“Whoa! It’s a drop kick!”

The commentator’s voice shakes the room. The characters these two men are controlling are fighting within the confines of a giant monitor 2 meters tall and 3 meters wide.

Whenever the players make a bold move, the crowd of 50 people huddled into the venue resounds. Just like watching the main event at a professional wrestling match, my body leans forward without thinking.

The venue is “eSports Square”; built in January 2014, it is Japan’s first specialty Gaming/Spectating establishment where tournaments are frequently held. The “e” stands for “Electronic”. “eSports” is the title of gaming when it is treated as a sport.

In April of last year, Japan’s first eSports league “The Japan eSports Association(JESPA)” was founded. In March of this year, the first “Japan eSports Athlete Tournament” was held in Tokyo with 350 players participating from around the country. More than 1000 spectators watched the event from the venue, while more than 13,000 watched online. In front of the crowd, the Association President, House of Representatives member Yasutoshi Nishimura, expressed his desire that, “In the future, eSports will be a part of the Olympics”.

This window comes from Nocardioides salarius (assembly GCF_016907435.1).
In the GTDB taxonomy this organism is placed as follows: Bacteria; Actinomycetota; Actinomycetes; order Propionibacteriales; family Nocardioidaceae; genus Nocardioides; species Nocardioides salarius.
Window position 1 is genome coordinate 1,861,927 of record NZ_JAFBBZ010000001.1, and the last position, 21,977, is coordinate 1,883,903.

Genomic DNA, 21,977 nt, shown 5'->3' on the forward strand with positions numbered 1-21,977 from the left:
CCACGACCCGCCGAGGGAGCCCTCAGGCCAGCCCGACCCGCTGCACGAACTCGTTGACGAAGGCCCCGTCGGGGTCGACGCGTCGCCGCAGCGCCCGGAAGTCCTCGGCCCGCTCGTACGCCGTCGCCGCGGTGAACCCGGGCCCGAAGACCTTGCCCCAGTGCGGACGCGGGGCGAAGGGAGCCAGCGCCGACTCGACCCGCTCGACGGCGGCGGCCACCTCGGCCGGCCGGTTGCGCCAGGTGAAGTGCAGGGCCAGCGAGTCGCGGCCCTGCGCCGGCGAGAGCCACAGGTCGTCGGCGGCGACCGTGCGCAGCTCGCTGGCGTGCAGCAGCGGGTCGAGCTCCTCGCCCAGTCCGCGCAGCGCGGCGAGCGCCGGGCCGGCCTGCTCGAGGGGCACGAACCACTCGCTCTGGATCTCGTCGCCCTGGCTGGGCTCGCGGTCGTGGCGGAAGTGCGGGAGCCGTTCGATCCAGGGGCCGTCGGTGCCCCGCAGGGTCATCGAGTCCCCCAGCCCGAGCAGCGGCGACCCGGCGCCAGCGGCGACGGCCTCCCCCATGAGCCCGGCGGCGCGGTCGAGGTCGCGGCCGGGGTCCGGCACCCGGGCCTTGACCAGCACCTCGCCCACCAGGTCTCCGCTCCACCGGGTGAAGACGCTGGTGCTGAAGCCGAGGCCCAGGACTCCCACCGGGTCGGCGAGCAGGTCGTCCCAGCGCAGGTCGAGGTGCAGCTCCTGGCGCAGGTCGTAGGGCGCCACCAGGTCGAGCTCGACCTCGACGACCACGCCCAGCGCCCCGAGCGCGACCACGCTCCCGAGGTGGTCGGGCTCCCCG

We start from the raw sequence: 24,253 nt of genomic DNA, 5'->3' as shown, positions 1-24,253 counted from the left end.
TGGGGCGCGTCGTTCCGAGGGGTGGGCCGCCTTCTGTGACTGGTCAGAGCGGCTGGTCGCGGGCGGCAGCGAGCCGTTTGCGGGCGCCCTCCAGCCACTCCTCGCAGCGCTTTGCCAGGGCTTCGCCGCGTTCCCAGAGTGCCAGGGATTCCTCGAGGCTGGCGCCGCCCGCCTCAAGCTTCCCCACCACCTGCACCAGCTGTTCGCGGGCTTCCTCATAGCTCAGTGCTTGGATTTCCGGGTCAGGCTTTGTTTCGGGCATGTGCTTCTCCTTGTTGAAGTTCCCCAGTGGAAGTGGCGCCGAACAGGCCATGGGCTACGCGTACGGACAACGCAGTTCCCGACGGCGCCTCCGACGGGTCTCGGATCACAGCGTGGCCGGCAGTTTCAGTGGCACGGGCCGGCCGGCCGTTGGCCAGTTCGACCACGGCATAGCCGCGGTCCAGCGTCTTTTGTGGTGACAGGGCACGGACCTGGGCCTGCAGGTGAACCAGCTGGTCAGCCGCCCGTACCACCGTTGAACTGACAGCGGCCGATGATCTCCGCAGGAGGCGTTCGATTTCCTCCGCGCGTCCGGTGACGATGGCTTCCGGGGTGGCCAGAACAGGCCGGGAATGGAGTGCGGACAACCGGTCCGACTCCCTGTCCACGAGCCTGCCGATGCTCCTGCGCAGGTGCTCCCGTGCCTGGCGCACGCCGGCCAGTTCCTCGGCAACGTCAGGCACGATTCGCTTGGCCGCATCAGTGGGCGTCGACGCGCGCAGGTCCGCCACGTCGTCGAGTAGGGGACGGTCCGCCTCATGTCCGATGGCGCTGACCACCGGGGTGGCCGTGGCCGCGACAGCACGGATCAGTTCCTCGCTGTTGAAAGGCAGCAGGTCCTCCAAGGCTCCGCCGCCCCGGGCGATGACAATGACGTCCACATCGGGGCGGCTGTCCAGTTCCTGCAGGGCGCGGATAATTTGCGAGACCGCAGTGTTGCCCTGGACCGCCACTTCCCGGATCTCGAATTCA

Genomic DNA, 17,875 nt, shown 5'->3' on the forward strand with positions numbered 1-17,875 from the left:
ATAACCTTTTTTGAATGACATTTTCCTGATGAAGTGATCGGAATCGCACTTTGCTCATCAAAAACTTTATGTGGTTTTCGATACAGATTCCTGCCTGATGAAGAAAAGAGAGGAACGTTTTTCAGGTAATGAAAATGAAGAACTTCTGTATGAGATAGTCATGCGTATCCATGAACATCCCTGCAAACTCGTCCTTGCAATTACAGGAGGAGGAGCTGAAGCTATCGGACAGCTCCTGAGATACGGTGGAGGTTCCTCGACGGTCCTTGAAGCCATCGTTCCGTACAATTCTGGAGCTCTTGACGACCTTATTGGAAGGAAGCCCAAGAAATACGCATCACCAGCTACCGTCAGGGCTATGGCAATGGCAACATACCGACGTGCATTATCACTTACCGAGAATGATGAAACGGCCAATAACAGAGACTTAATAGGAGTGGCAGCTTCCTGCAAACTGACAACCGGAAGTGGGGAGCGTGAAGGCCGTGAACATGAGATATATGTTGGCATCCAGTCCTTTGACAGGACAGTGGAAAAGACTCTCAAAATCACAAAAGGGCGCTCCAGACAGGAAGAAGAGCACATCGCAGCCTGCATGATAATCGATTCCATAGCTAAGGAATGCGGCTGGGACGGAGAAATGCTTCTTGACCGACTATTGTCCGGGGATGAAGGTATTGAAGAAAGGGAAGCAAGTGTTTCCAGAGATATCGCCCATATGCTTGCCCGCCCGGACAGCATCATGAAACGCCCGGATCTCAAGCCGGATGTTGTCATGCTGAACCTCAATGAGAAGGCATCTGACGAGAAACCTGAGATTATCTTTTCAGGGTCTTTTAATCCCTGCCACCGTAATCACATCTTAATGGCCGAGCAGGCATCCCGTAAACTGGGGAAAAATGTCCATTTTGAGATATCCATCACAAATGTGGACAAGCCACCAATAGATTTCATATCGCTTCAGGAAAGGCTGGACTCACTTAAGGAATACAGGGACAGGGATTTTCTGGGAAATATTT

You can’t just say that this is a pipe dream. The idea of “eSports” has already been accepted overseas, and the Asian Olympic Council (OCA) has already  adopted it as an official sport. The current goal of JESPA is to affiliate with the Japan Olympic Committee (JOC) and send Japanese representatives to OCA tournaments.

At the end of May, I paid a visit to a small room in a multi tenant building in the city. This is where Ryouta Inoue (28), the pro-gamer known as “Kazunoko”, does his work. In this room, which was prepared for him by his sponsor, Inoue-san spends his days and nights researching Fighting Games. In his left hand he holds the lever, and in his right hands he controls 8 buttons. He is in a world that requires precision within the speed of 1/60th of a second. There is no smile on his face. “It’s not fun. But it’s all for the sake of becoming strong.” In one day, he spends on average 9 hours intently staring at his monitor.